VIKINGS // RAMS OVERVIEW
This game is likely to be skewed a bit in the public perception by what happened to the Vikings last week against the Bills — but the reality is that this matchup pairs two of the best teams in the NFL, with a couple of good offenses doing battle with a couple of top defenses.
When these teams faced each other last season, in Minnesota, the Rams scored on their first drive of the game before being shut out the rest of the way and losing 24-7. There are a few changes on each team, but the biggest difference this week will be that the Rams are the home team, which will make it far easier for Jared Goff to check into the play he wants to check into at the line, and for the Rams’ offense to attack this Vikings unit more fluidly.
The line in this game has been set aggressively in favor of the Rams (as of this writing, the Vikings’ Vegas-implied team total sits at 21.5, compared to 28.0 for the Rams), and it won’t be surprising if this game plays closer than that. But there are definitely enough offensive weapons on either side of this matchup for DFS goodness to pile up.
VIKINGS PASS OFFENSE
The Rams have been one of the toughest teams to pass on to begin the year, ranking fifth in yards allowed per pass attempt while forcing offenses to the short areas of the field and tackling well after the catch. This week, however, the Rams will be without Aqib Talib on one side of the field, and they will almost certainly be without Marcus Peters on the other. Although Wade Phillips has the ability to change his defense on the fly, and he is not going to overtask Sam Shields and Nickell Robey-Coleman with the same high-level responsibilities he gives to his two All Pro corners, the loss of these two players will have an impact across the board on this defense. The Rams will either need to be less aggressive on the attack in order to provide extra help on the back end, or they will expose themselves to big plays on the back end as a result of the talent loss they are currently experiencing.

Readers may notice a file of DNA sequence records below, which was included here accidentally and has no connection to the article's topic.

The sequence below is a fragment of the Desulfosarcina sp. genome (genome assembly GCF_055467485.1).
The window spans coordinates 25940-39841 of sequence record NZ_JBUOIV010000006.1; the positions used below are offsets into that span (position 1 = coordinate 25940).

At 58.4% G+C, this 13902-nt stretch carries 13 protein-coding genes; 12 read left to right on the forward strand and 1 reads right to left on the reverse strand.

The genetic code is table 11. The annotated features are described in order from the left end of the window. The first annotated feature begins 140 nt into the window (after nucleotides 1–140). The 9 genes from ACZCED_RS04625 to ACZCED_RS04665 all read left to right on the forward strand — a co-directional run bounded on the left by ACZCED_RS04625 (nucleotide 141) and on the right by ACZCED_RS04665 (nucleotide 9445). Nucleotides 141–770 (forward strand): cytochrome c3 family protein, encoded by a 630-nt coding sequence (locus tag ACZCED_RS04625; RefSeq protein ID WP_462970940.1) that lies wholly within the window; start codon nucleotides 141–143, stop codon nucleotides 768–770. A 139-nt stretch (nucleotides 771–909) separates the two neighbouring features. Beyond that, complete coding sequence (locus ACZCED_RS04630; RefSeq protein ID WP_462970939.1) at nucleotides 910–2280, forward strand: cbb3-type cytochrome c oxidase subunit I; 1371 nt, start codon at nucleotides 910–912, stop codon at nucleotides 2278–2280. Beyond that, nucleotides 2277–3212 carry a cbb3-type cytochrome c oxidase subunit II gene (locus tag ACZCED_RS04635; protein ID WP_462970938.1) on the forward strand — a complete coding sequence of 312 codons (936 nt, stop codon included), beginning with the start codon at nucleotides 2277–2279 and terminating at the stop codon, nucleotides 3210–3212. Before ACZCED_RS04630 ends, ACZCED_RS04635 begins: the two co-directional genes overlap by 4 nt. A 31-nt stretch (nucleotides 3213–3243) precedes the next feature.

We should expect Wade Phillips to mix and match these approaches — occasionally remaining hyper-aggressive, while at other times showing aggressive looks and backing out into zone coverage schemes that take away the perimeter of the field and force passes to the middle.
This Vikings passing attack really consists of only two players at the moment. Adam Thielen has accounted for 43% of the team’s air yards to date, while Stefon Diggs has accounted for a 37.7% share of his own — with these two combining to see over 80% of the Vikings’ air yards to date.
Thielen has doubled Diggs’ snap rate in the slot, giving him a much safer floor in this spot — especially as the Rams’ perimeter injuries should leave the middle of the field even more open against them, as they adjust outward on defense. Each guy should be heavily involved, however, and each is a strong bet for production in this spot. Thielen has at least 12 targets in every game this season, while Diggs has double-digit looks in two of three games. The matchup has the potential to be more difficult than people will assume at first glance, simply because Phillips will have something in place to account for the missing pieces on the back end; but especially on DraftKings and FantasyDraft, where pricing has been adjusted downward to account for the matchup, these guys stand out as strong tourney plays even on the 15-game slate, as the usage is absolutely locked in from week to week.